Quote of the day, from John Locke:
Death then entered, and showed his face, which before was shut out, and not known. So St. Paul, Rom. v. 19, “By one man sin entered into the world, and death by sin,” i.e. a state of death and mortality : and, 1 Cor. xv. 22, “In Adam all die;” i.e. by reason of his transgression, all men are mortal, and come to die.
This is so clear in these cited places, and so much the current of the New Testament, that nobody can deny, but that the doctrine of the gospel is, that death came on all men by Adam’s sin; only they differ about the signification of the word death: for some will have it to be a state of guilt, wherein not only he, but all his posterity was so involved, that every one descended of him deserved endless torment, in hell-fire. I shall say nothing more here, how far, in the apprehensions of men, this consists with the justice and goodness of God, having mentioned it above: but it seems a strange way of understanding a law, which requires the plainest and directest words, that by death should be meant eternal life in misery. Could any one be supposed, by a law, that says, “For felony thou shalt die;” not that he should lose his life; but be kept alive in perpetual, exquisite torments? And would any one think himself fairly dealt with, that was so used?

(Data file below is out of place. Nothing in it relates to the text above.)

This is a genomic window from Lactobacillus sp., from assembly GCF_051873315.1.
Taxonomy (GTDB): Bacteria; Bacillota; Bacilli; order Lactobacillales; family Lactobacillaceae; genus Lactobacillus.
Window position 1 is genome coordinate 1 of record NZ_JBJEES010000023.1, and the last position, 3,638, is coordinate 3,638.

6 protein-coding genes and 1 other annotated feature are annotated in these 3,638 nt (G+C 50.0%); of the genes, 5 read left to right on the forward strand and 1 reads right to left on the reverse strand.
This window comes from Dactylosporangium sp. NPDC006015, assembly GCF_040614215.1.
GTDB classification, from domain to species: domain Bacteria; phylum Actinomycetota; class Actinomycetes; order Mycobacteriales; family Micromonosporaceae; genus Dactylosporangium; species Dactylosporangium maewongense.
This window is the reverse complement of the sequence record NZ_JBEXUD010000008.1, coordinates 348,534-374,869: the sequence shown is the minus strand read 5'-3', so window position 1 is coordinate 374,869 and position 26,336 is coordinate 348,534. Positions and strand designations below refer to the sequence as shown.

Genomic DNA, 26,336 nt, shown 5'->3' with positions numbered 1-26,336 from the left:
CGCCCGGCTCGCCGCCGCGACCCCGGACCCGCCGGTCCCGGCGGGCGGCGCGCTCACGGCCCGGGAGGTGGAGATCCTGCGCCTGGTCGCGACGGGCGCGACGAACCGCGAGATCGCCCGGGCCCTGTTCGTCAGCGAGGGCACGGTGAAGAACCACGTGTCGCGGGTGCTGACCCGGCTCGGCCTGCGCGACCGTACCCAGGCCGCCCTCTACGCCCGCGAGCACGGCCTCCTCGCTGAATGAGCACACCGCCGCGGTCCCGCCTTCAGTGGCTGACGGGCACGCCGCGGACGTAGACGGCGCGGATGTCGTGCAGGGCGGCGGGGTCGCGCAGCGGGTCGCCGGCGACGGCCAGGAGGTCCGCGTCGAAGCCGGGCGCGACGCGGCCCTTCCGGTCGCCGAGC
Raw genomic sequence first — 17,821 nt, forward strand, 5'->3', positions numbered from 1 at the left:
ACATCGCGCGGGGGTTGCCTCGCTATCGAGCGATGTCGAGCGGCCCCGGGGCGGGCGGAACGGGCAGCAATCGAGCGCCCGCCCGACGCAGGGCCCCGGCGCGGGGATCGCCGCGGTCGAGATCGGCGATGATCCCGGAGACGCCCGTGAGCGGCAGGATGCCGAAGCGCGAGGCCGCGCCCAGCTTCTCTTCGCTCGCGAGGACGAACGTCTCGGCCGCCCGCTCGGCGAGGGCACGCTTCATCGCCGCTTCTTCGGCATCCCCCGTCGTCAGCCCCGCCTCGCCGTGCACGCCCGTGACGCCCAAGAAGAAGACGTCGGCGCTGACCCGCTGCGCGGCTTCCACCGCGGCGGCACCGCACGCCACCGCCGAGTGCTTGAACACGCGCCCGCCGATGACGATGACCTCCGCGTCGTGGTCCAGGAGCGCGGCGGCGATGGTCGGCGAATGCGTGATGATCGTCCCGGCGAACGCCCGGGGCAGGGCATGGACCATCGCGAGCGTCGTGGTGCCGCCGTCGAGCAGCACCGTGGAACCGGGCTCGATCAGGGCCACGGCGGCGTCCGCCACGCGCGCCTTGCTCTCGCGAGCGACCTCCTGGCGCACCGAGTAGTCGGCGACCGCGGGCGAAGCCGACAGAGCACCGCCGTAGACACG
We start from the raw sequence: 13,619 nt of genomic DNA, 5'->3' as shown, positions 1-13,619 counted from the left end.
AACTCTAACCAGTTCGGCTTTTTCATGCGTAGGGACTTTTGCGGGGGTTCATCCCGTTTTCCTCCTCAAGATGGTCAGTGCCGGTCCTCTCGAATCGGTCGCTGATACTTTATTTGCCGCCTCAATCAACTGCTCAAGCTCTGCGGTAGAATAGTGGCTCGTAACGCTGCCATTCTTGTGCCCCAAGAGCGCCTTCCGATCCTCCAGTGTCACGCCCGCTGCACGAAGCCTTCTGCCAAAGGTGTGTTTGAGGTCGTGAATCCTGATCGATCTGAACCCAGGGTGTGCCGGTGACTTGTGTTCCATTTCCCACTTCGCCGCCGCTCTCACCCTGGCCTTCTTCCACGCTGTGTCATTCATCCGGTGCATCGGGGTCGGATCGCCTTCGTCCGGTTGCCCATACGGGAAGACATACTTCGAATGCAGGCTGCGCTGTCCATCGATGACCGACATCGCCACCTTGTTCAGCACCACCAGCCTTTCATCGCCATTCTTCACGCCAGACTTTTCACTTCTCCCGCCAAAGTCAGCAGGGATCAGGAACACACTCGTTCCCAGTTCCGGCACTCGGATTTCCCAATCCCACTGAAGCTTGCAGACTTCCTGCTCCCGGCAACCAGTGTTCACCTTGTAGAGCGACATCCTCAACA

John Locke, The Reasonableness of Christianity as Delivered in the Scriptures in the Works of John Locke (1824 edition, volume 6, p. 4.),
I part ways with Locke when he says that Adam’s sin did not involve the whole human race. Perhaps disturbing to some readers, I think that “Adam” in the story of Eden actually represented the whole human race but I won’t delve into that now (although for what it is worth, I think that this understanding removes the rationale for some of the crasser theories of the “transmission” of sin from Adam to us).
Locke’s comments on the actual punishment for sin, however, seem to me to be not only true, but to be obviously so. If only such common sense prevailed among my evangelical brothers and sisters!
- John Locke on Voluntary Dictatorship
- In Defence of William Lane Craig on Original Sin
- Book announcement: Ashgate Research Companion to Theological Anthropology
- A Christian cannot be a libertarian
- What’s really wrong with Apollinarianism?